by Patrick Bromley
long time since our last Director Essentials column, so today we're bringing it back in a big, bad way with a look at the essential films of Spike Lee, a guy whose movies aren't always good but are always worth seeing.
1. She's Gotta Have It (1986) - Spike Lee is one of those filmmakers like Woody Allen -- not because they both make movie after movie about New York or work over and over with the same actors, crew and themes -- but because there are large sections of the moviegoing public that decided early on that they don't like either filmmaker (often based on the experience of one or two movies) and have written off an entire body of work based on that. With Spike Lee, that generalization is even less fair than it is with Woody Allen, because Lee has been experimenting with working in different genres and making different kinds of movies for his entire career. I could speculate that the dismissal of all his movies as being "the same" is really just coded language for "they all have black faces in them," but maybe you guys won't be comfortable with going there.
2. Do the Right Thing (1989) - I won't say too much about this one, because there may or may not be a podcast on it in the near future (spoilers: there will be). This is still Lee's best movie, and remains the most challenging and honest look at racism in any movie of the last 30 years. Consider this: Crash has a Best Picture Oscar. Do the Right Thing was not nominated. JB has plenty to say on that subject.
4. Malcolm X (1992) - The only movie in his filmography that gives Do the Right Thing competition for Lee's best, Malcolm X is a huge, sprawling, ambitious biopic in which the director's grasp nearly equals his reach. Denzel Washington, Lee's most frequent leading man, gives what is still his best performance to date in the title role; the fact that he won an Oscar not for this but for Training Day is all the evidence one needs of that institution's worthlessness. There are people who will be put off by the movie's three-hour length, or by a looong prologue showing Malcolm Little in his zoot suit-wearing, bootlegging early days, but all of it adds up to a necessary portrait of a complicated man that Lee clearly admires but wisely never deifies. The second of Spike Lee's two masterpieces.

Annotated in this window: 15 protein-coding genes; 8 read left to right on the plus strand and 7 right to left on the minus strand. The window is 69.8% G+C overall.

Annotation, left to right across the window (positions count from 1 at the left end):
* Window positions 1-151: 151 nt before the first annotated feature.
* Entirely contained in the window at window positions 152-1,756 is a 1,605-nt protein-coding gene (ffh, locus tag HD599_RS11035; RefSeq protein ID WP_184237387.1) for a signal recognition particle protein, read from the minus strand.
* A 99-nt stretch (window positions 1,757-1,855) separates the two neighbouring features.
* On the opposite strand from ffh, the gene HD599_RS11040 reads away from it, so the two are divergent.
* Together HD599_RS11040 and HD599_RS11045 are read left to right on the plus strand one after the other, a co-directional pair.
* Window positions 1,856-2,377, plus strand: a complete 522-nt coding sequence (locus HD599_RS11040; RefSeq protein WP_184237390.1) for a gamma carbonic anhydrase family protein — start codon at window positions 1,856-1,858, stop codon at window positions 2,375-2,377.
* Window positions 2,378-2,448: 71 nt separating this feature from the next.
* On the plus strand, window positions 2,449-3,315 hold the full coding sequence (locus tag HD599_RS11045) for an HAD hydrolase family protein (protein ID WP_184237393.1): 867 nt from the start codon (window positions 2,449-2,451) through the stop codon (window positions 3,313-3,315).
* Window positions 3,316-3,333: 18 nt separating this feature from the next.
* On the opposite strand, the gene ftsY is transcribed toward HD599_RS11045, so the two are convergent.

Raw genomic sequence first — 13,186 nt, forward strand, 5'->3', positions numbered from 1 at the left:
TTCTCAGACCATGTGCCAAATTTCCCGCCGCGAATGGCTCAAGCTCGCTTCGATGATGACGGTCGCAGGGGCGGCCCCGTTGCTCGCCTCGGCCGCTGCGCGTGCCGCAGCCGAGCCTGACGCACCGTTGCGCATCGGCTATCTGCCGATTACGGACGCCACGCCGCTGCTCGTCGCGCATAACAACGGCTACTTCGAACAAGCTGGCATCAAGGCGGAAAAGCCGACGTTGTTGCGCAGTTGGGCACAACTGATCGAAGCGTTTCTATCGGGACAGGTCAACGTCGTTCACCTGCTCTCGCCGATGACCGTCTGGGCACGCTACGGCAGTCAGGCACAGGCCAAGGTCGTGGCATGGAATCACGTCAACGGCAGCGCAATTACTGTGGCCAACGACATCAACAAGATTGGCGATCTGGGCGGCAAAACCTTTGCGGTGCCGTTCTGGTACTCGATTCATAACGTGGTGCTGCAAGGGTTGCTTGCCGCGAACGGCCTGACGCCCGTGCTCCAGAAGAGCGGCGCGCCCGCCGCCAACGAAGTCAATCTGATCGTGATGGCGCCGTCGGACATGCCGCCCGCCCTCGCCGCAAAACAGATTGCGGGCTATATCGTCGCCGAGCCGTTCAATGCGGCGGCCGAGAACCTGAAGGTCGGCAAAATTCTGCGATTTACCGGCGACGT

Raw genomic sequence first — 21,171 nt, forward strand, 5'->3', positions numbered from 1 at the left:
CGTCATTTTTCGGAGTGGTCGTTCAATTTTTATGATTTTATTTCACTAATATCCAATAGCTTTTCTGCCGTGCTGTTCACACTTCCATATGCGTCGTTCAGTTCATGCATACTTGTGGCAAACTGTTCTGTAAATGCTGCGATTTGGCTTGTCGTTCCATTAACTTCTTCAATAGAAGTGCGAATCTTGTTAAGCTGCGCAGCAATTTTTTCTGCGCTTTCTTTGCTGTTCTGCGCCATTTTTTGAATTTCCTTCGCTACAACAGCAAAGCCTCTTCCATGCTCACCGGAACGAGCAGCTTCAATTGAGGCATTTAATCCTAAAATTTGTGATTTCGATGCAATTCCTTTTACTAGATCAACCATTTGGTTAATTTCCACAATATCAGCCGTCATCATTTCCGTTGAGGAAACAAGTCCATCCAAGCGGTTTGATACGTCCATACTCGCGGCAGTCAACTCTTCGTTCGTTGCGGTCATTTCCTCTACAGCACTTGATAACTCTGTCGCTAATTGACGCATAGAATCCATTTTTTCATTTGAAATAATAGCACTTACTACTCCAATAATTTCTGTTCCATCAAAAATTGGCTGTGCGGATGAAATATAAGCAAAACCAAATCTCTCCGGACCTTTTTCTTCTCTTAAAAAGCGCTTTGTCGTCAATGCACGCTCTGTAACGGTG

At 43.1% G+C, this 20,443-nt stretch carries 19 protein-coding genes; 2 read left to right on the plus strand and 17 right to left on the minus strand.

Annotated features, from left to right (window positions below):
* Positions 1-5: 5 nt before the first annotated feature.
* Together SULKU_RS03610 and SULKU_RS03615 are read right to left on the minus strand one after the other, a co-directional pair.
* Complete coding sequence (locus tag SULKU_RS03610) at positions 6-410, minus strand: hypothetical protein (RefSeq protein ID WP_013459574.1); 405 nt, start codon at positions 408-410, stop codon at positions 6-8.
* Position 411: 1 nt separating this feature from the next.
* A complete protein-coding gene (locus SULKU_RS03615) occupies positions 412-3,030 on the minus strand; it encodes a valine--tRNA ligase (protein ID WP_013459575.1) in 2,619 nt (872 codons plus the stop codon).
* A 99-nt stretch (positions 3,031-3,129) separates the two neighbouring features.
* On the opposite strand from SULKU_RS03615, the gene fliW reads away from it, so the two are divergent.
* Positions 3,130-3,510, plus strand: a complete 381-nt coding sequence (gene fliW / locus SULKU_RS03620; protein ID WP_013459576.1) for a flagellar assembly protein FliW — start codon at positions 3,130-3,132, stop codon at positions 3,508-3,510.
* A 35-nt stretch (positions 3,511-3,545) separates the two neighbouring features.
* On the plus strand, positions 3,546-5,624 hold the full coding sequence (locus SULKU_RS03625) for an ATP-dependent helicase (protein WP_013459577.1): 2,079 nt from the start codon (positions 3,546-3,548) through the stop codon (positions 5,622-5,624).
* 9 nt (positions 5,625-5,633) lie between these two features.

6. Clockers (1995) - His detractors often accuse him of repeatedly making the same movie, but Spike Lee has always been interested in working in different genres -- sometimes more successfully than others. At the time it was released, Clockers, a pretty straightforward crime drama (scripted by Richard Price, based on his novel), seemed like the least "Spike Lee" movie of his career; now, it's easier to see where it fits within his overall body of work. The movie is produced by Martin Scorsese, which helps explain why Lee works overtime trying to mimic his style; for a guy who tends to insert a lot of heavy-handed camera work and dramatic lighting into this movies, this is probably Lee's most overdirected movie (even the usual Terence Blanchard score is cranked up way too loud). Despite a good performance by Delroy Lindo, the movie doesn't really work, but deserves a spot on the list because it represents Lee's first attempt at a subgenre within his filmography: the gritty New York crime drama. He would continue to refine over the next decade or so, each time yielding better results.
7. Summer of Sam (1999) - After a couple of mid-'90s stumbles (most notably Girl 6), Spike Lee started getting back on track near the end of the decade with 4 Little Girls, He Got Game and this one, the second in his New York crime series. Loosely based on the Son of Sam murders of 1977, the movie finds Lee returning to the same sweltering heat and mounting tension of Do the Right Thing, only this time it's fear and not racism that's spreading like cancer. Like so many Spike Lee movies, Summer of Sam overreaches a lot (the movie tries to encapsulate ALL OF THE '70s in a single summer), but even at its most heavy-handed and confused moments remains totally engrossing.
Network in his satire, including a fairly disastrous third act turn that introduces militant activists and pointless, easy violence. It doesn't all work -- Lee still doesn't quite get that satire needs to be pointed at something specific and not just shoot in every direction -- but there's a lot to like. It's worth watching for the closing credits montage alone.
9. 25th Hour (2002) - In what might be Lee's last great movie, David Benioff adapts his own novel about a drug dealer's last night of freedom before serving a seven year prison sentence. Lee, a lifelong New Yorker, confronts post 9/11 fear and anger (particularly in a lengthy monologue delivered by Edward Norton -- the movie's showcase scene) with a film that's all about uncertainty of what the future holds, regret of past and examining the choices that got us to the point. It also has one of the best and most moving final scenes of any movie in the 2000s.
1. Michael Bay
2. Woody Allen
3. Ron Howard
4. Sidney Lumet
5. Paul Verhoeven
6. Steven Soderbergh
7. Tim Burton
8. Joe Dante
9. Robert Zemeckis
10. Michael Cimino
11. Wes Craven